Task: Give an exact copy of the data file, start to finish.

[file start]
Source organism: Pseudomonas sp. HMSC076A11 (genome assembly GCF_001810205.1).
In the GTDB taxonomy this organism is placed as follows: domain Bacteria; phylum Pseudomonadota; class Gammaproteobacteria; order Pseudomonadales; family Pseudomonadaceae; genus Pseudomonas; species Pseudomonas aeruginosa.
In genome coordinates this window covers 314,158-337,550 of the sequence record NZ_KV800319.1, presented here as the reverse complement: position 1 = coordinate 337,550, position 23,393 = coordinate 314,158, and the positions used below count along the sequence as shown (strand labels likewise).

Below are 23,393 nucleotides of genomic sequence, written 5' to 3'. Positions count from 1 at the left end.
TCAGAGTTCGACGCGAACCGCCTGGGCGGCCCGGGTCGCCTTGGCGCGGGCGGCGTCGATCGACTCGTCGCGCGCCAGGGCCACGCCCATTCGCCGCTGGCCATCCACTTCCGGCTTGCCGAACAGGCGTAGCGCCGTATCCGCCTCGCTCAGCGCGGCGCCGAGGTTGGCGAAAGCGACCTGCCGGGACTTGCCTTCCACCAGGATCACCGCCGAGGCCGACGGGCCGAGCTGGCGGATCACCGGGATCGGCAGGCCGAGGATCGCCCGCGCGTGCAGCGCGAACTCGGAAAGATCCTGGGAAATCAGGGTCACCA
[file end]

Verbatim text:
Source organism: Pseudomonas sp. HMSC076A11 (genome assembly GCF_001810205.1).
In the GTDB taxonomy this organism is placed as follows: domain Bacteria; phylum Pseudomonadota; class Gammaproteobacteria; order Pseudomonadales; family Pseudomonadaceae; genus Pseudomonas; species Pseudomonas aeruginosa.
In genome coordinates this window covers 314,158-337,550 of the sequence record NZ_KV800319.1, presented here as the reverse complement: position 1 = coordinate 337,550, position 23,393 = coordinate 314,158, and the positions used below count along the sequence as shown (strand labels likewise).

Below are 23,393 nucleotides of genomic sequence, written 5' to 3'. Positions count from 1 at the left end.
TCAGAGTTCGACGCGAACCGCCTGGGCGGCCCGGGTCGCCTTGGCGCGGGCGGCGTCGATCGACTCGTCGCGCGCCAGGGCCACGCCCATTCGCCGCTGGCCATCCACTTCCGGCTTGCCGAACAGGCGTAGCGCCGTATCCGCCTCGCTCAGCGCGGCGCCGAGGTTGGCGAAAGCGACCTGCCGGGACTTGCCTTCCACCAGGATCACCGCCGAGGCCGACGGGCCGAGCTGGCGGATCACCGGGATCGGCAGGCCGAGGATCGCCCGCGCGTGCAGCGCGAACTCGGAAAGATCCTGGGAAATCAGGGTCACCA